Launch day plus seven!


Why is the muffled sound of a distant lawnmower sleepy and relaxing? In this case the lawnmower is operated by my neighbor, who has scoliosis and may be struggling, but still loves her lawnmower as a deep and somehow important part of who she is. She’s muffled by walls and at least some distance. Through the walls, at a backyard’s distance, the sound of her effort is a relaxation. Why is that?

And relaxation is at odds with the rest of the world.

Autumn is on display out my back window (see picture below). It’s a cool, clean, peppy day, leaves not only on the ground but also in the air, with local winds, according to the weather app on my phone, of about 12 knots. Near the corners of buildings where the wind is concentrated, though, it felt more like 18 knots sometimes. I had to hold onto my hat when I walked through Kensington.

The effect isn’t as pronounced in my neighborhood as it would be in a downtown area, where the air is channeled between buildings so tall that the sky is a wedge overhead; Kensington is more like a village. Nearly all the buildings are two stories high. Even more: one side of the street where I was walking is buildings, and the other is a green space with a train track beyond the green and more green after that. But the walk through downtown this morning was fresh, it was light jacket weather, and the wind was lively. No, the wind was life. I’ll revert to my old thoughts, from my sailing days: wind is life.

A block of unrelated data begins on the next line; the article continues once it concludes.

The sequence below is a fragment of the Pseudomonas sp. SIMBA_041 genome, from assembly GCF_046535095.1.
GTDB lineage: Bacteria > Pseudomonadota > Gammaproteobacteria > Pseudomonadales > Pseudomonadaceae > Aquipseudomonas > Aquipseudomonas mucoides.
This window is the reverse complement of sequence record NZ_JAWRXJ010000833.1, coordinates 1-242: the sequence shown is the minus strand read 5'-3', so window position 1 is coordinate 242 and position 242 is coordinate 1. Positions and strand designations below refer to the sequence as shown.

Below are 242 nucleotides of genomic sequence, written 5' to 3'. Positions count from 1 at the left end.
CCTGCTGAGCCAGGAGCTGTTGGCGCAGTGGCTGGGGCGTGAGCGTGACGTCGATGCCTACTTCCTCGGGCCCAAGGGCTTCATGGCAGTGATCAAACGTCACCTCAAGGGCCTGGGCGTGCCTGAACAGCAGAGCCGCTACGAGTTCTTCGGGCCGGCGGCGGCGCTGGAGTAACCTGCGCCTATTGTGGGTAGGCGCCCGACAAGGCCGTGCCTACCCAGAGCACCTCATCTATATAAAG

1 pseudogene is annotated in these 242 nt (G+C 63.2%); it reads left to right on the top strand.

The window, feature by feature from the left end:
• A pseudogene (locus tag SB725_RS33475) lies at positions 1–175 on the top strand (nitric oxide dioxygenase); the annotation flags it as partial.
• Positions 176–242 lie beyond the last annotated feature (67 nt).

The book? Hm. The book is—umm—well, to be upbeat let’s blindly claim it’s surging: Amazon says I made ninety-seven cents so far today, which is up from seventy-five cents yesterday. Ok, maybe “surging” is a little over the top for ninety-seven cents. Still, it’s a start, right? That it’s making anything at all is good.

Income in cents is clearly from Kindle Unlimited, where members can read the book for free, and which pays authors by the number of pages read: so today’s ninety seven cents means that someone out there, somewhere, is reading pages in my book. To whoever that is: thank you. Keep reading, read everything including the archeological afterword, and when you finish, tell me what you think. Really. I want to know.

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By Ullman